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Tuesday, 31 May 2011

Live blogging NIME keynote: Adventures in Phy-gital Space (David Rokeby)

He started from a contrarian response to the basic characteristics of the computer. Instead of being logical, he wanted to be intuitive. He wanted things to be bodily engaged. The experience should be intimate.

Put the computer out into physical space. Eneter into a space with the computer.

He did a piece called Reflexions in 1983. He made an 8x8 pixel digital camera, had 30 fps, which was quite good for the time.

He made a piece that required very jerky movement. The computer could understand those movements and he made algorythms based on them. This was not accessible to other people. He internalised the computer's requirements.

In 1987 he made a piece called Very Nervous System. He found it easier to work with amateur dancers because they don't have a pre-defined agenda of how they want to move. This lets them find a middle space between them and the computer.

The dancer dances to the sound, and the system responds to the sound. This creates a feedback loop. The real delay is not just the framerate, but the speed of the mind. It reenforces the particular aspects of the person within the system.

The system seemed to anticipate his movements. Because consciousness lags movement by 100 milliseconds. We mentally float behind our actions.

This made him feel like time was sculptable.

He did a piece called Measure in 1991. The only sound source was ticking clock, but it was transformed based on user movement near the clock and the shape of the gallery space. He felt he was literally working with space and time.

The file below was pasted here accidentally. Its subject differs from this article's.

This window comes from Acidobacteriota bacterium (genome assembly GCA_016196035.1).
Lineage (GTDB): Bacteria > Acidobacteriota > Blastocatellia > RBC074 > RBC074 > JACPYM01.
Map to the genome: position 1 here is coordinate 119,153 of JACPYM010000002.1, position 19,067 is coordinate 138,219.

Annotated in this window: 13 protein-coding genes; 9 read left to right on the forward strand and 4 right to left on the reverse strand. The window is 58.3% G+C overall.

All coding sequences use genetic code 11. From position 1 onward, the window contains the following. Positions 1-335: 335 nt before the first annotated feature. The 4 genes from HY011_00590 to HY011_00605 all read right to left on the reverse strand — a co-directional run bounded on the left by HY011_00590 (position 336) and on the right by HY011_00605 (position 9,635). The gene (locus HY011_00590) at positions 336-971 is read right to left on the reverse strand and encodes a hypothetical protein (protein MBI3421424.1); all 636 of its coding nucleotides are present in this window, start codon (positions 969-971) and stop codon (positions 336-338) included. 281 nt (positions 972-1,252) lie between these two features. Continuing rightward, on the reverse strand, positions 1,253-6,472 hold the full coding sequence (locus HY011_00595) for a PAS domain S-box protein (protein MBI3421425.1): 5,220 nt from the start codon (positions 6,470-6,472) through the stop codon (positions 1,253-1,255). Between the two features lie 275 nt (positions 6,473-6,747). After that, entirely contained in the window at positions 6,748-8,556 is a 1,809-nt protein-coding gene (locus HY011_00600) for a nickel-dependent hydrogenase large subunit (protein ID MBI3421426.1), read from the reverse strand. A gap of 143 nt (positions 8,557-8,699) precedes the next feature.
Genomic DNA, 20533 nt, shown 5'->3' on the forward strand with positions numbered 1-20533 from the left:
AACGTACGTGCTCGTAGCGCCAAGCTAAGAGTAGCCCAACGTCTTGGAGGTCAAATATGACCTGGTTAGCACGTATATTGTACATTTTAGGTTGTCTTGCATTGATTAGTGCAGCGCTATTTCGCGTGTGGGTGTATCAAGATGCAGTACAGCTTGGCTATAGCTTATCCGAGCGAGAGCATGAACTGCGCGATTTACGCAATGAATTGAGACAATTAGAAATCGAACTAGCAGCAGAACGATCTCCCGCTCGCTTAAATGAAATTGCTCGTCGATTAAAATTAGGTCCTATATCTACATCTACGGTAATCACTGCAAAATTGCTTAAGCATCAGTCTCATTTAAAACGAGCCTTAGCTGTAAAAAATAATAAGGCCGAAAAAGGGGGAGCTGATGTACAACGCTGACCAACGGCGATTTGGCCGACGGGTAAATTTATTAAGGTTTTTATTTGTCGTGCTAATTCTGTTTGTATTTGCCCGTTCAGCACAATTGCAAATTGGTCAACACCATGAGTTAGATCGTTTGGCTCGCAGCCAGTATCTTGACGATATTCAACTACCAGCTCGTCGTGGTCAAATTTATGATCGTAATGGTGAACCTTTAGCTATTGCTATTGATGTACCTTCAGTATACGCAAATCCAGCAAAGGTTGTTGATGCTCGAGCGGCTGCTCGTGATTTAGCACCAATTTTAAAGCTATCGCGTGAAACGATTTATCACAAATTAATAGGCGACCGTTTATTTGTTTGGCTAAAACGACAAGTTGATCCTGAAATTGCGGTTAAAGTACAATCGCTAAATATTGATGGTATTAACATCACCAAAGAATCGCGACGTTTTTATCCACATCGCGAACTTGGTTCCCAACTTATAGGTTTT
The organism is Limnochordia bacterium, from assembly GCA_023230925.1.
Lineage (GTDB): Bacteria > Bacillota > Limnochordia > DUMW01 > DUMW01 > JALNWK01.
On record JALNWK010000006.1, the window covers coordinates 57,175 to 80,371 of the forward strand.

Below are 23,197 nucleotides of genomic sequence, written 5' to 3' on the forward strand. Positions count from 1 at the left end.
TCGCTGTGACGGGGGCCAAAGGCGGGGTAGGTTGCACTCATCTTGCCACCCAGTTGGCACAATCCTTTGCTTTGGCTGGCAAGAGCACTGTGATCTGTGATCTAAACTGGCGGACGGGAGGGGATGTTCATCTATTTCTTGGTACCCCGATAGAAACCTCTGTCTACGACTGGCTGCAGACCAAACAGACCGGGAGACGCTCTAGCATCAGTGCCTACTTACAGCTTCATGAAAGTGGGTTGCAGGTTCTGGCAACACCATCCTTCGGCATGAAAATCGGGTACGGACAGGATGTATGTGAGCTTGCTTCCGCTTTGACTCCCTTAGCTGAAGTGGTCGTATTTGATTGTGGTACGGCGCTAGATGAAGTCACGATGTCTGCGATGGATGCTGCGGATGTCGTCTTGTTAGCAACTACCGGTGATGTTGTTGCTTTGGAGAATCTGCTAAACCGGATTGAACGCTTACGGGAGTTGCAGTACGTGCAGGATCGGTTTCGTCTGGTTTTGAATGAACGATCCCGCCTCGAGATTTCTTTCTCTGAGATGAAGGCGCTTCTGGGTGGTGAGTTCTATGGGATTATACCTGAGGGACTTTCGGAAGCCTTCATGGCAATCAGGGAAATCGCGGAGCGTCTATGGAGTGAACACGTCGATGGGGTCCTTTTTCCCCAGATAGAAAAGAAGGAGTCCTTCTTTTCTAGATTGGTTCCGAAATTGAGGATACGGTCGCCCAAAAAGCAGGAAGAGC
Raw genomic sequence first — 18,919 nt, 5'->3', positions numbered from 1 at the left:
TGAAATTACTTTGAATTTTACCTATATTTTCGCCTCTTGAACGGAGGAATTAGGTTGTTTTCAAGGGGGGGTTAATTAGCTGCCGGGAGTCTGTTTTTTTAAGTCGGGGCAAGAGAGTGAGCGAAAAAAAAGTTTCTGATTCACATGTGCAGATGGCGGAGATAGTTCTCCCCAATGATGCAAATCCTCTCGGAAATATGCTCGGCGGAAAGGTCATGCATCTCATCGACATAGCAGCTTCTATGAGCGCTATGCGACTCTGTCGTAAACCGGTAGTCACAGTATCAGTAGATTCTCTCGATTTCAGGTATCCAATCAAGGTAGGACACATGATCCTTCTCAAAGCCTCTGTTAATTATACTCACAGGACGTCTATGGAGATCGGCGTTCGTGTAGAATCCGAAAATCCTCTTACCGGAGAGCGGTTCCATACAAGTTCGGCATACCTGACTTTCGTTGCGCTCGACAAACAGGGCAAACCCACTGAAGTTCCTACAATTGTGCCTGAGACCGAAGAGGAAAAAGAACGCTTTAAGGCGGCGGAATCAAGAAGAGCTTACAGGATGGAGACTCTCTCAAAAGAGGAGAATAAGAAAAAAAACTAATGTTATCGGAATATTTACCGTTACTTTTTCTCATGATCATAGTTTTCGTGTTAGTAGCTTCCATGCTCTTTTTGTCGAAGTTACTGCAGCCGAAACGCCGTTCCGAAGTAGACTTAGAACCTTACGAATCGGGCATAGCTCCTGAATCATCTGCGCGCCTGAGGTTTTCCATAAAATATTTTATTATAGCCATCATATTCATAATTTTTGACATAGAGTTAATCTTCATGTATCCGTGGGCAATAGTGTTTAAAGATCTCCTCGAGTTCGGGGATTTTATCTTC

He began to think of analysing the camera data as if it were a sound signal. Time domain anaylises could extract interesting information. Responsive sound behaviours could respond to different parts of the movement spectrum. Fast movements were high frequency and applied to one instrument. Mid speed was midrange. Slow was low freq.

With just very blocky 8x8 pixels, he's got more responsiveness than a kinect seems to have now. Of course, this is on the computer's terms rather than tracking each finger, etc.

There is no haptic response. This means that if you throw yourself at a virtual drum, your body has to provide counterforce, using isometric muscular tension. The virtual casts a real shadow into the interacting body.

Proprioception: How the body imagines its place within a virtual context.

This sense changes in response to an interface. Virtual spaces create an artificial state of being.

He did a piece called Dark Matter in 2010 using several cameras to track a large space, defining several "interactive zones." He used his iphone to map a virtual scultpure that people could sonically activate by touching the virtual sculpture. He ran it in pitch dark using IR cameras to track people.

After spending time in the installation, he began to feel a physical imbalance. It felt like he was moving heavy things, but he wasn't. It can look like having a neurological disorder to an outside observer. The performer performs to the interface, navigating an impenetrable internal space. The audience can see it as an esoteric ritual.

this was a lot like building mirrors. He got kind of tired of doing this.

To what degree should an interface be legible? If people understand that something is interactive, they spend a bunch of time trying to figure out how it works. If they can't see the interaction, they can more directly engage the work.

The audience has expectations around traditional instruments. New interfaces create problems by removing the context in which performers and audiences communicate.

Does the audience need to know a work is interactive?

Interactivity can bring a performer to a new place, even if the audience doesn't see the interaction. He gave an example of a threatre company using this for a sound track.

He did a piece from 1993-2000 called Silicon Remembers Carbon. Cameras looking at IR shadows of people. Video is projected onto sand. Sometimes pre-recorded shadows accompanied people. And people walking across the space shadowed the video.

If you project a convincing fake shadow, people will think it's their shadow, and will follow it if it moves subtly.

He did a piece called Taken in 2002. It shows video of all the people that have been there before. And a camera locks on to a person's head and shows a projection of just the head, right in the middle.

Designing interfaces now will profoundly effect future quality of life, he concludes.


External feedback loops can make the invisible visible. It helps us see ourselves.

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